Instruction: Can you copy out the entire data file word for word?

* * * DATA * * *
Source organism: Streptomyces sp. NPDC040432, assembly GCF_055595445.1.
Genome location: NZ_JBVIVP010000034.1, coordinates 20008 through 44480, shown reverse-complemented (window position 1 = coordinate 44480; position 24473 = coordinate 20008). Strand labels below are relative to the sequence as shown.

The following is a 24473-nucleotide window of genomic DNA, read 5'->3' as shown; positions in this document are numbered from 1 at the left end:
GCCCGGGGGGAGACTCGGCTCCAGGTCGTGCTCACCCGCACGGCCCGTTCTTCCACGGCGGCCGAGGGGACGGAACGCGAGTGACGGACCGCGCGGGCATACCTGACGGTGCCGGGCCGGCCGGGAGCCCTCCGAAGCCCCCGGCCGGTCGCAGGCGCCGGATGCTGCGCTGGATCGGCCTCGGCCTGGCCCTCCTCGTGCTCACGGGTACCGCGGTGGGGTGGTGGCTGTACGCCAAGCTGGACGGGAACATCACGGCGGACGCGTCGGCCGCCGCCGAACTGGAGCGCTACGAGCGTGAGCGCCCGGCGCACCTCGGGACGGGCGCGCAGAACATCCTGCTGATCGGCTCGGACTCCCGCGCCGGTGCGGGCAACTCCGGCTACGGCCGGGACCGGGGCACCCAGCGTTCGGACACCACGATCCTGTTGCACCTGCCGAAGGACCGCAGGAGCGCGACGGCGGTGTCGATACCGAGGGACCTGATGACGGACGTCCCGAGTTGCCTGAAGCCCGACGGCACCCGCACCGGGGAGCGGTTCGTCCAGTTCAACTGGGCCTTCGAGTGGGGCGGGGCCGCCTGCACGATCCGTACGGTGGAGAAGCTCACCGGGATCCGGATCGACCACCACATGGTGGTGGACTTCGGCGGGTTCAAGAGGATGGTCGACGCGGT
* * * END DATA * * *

Source organism: Streptomyces sp. NPDC040432, assembly GCF_055595445.1.
Genome location: NZ_JBVIVP010000034.1, coordinates 20008 through 44480, shown reverse-complemented (window position 1 = coordinate 44480; position 24473 = coordinate 20008). Strand labels below are relative to the sequence as shown.

The following is a 24473-nucleotide window of genomic DNA, read 5'->3' as shown; positions in this document are numbered from 1 at the left end:
GCCCGGGGGGAGACTCGGCTCCAGGTCGTGCTCACCCGCACGGCCCGTTCTTCCACGGCGGCCGAGGGGACGGAACGCGAGTGACGGACCGCGCGGGCATACCTGACGGTGCCGGGCCGGCCGGGAGCCCTCCGAAGCCCCCGGCCGGTCGCAGGCGCCGGATGCTGCGCTGGATCGGCCTCGGCCTGGCCCTCCTCGTGCTCACGGGTACCGCGGTGGGGTGGTGGCTGTACGCCAAGCTGGACGGGAACATCACGGCGGACGCGTCGGCCGCCGCCGAACTGGAGCGCTACGAGCGTGAGCGCCCGGCGCACCTCGGGACGGGCGCGCAGAACATCCTGCTGATCGGCTCGGACTCCCGCGCCGGTGCGGGCAACTCCGGCTACGGCCGGGACCGGGGCACCCAGCGTTCGGACACCACGATCCTGTTGCACCTGCCGAAGGACCGCAGGAGCGCGACGGCGGTGTCGATACCGAGGGACCTGATGACGGACGTCCCGAGTTGCCTGAAGCCCGACGGCACCCGCACCGGGGAGCGGTTCGTCCAGTTCAACTGGGCCTTCGAGTGGGGCGGGGCCGCCTGCACGATCCGTACGGTGGAGAAGCTCACCGGGATCCGGATCGACCACCACATGGTGGTGGACTTCGGCGGGTTCAAGAGGATGGTCGACGCGGT